Can dissociate Asperger's into antisocial disorders

Personality disorders

A question of personality?

Man is the epitome of individuality. There is an immense variety of diverse personalities that shape our character: While one is more reserved, fearful and quiet, the other is more extroverted, aggressive and loud. But when does our personality really come to light? It determines our reaction to other people as well as to conflict situations and, above all, whether and how we cope with situations with problem and conflict potential. It is precisely in these moments that personality disorders become noticeable, as they usually deviate from appropriate behavioral patterns and thus lead to an impairment of social behavior.

What is a personality disorder?

Rigid and poor flexibility, a lack of adaptation or a strong personality are essential characteristics of a personality disorder. The classification of personality disorders is based on a breakdown of the characteristics that occur. However, the disorder patterns cannot always be clearly separated from one another.

What types of personality disorder are there?

The international classification systems ICD and DSM define a large number of different personality disorders: It is assumed that every tenth person suffers from a personality disorder. It also happens that those affected have several disorders at the same time.

Paranoid personality disorder

Suspicious, contentious and self-centered behaviors are characteristic of paranoid personality disorder. Those affected perceive other people as hostile and live under the assumption that the whole world is against them.

Histrionic Personality Disorder

With this personality disorder, those affected tend to exaggerate, theatrical behavior, which is associated with a certain instability and superficiality.

Compulsive (anankastic) personality disorder

Perfectionism and an excessive need for control are characteristic of anankastic personality disorder. Those affected suffer from constant doubts, are also not flexible and seem pedantic. When performing an activity, the associated rules play a much more important role for those affected.

Anxious personality disorder

An anxious personality disorder is usually accompanied by the fear of being rejected or of appearing unattractive to others, which is why those affected find it difficult to deal with criticism and are usually insecure and cautious.

Dependent personality disorder

Those affected find it extremely difficult to make decisions independently of other people, as they usually orientate themselves towards them. The disorder is also characterized by strong feelings such as the fear of being abandoned. Affected people are mostly passive and submissive.

Schizotypic personality disorder

This personality disorder is associated with enormous deficits in social behavior. Affected people tend to behave in very strange ways. This can also be seen in the idiosyncratic style of clothing and the bizarre language. In addition, those affected have a strongly distorted perception and very entangled thought patterns.

Narcissistic Personality Disorder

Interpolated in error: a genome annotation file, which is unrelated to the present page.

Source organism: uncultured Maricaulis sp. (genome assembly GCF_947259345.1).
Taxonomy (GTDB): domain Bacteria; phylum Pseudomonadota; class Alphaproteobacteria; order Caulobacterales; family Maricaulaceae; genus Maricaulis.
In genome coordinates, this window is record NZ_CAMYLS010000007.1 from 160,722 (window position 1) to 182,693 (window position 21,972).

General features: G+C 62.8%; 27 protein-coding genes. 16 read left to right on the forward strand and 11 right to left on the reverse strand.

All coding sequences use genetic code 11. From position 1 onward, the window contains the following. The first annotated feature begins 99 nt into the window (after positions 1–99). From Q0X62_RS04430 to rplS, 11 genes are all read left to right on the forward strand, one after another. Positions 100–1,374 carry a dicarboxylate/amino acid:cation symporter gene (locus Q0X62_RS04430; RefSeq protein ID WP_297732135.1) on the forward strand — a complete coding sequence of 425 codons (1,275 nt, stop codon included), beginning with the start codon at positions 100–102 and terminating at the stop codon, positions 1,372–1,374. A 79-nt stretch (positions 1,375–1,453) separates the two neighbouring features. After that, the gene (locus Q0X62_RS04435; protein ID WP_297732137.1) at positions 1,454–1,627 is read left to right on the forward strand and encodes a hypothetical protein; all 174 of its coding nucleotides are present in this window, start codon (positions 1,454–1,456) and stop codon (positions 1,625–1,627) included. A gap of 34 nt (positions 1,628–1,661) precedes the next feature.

The arrogant, self-centered and egoistic behaviors of those affected usually include deep-rooted fears of not receiving sufficient recognition and being rejected, as well as low self-confidence. Narcissistic personalities usually have a low level of empathy and are also hardly capable of criticism.

Schizoid personality disorder

Characteristic for this disorder are very withdrawn, withdrawn behaviors. By fleeing into fantasy worlds, those affected isolate themselves from their surroundings and prefer to be alone. They find it difficult to experience joy or feelings in general.

Dissocial or Antisocial Personality Disorder

Dissocial personalities usually have unstable relationships because they have little or no empathy. Due to their very low frustration tolerance, they quickly tend to aggressive behavior. In addition, the disregard of applicable rules and a lack of sense of responsibility are characteristic of the disorder.

Emotionally unstable personality disorder

The ICD defines two types of personality disorder:

  • the impulsive, emotionally unstable type
  • and the borderline type. The former is characterized by a lack of impulse control and emotional instability. The borderline type is characterized by suffering from the permanent feeling of emptiness, the tendency to impulsive behavior and the intense but unstable and short-lived interpersonal relationships.

How can personality disorders be treated?

In the treatment of personality disorders, behavioral, but also deep psychological methods have proven to be helpful. The aim of every form of therapy is to give the patient the opportunity to work on their behavior that has been impaired by the disorder. This is intended to alleviate destructive symptoms so that everyday life can be better managed. Since people with a personality disorder are more prone to alcohol and drug abuse, specialized treatment is required in this regard. It also happens that those affected have suicidal behavior and depressive symptoms as concomitant symptoms. This should also be specifically addressed during therapy.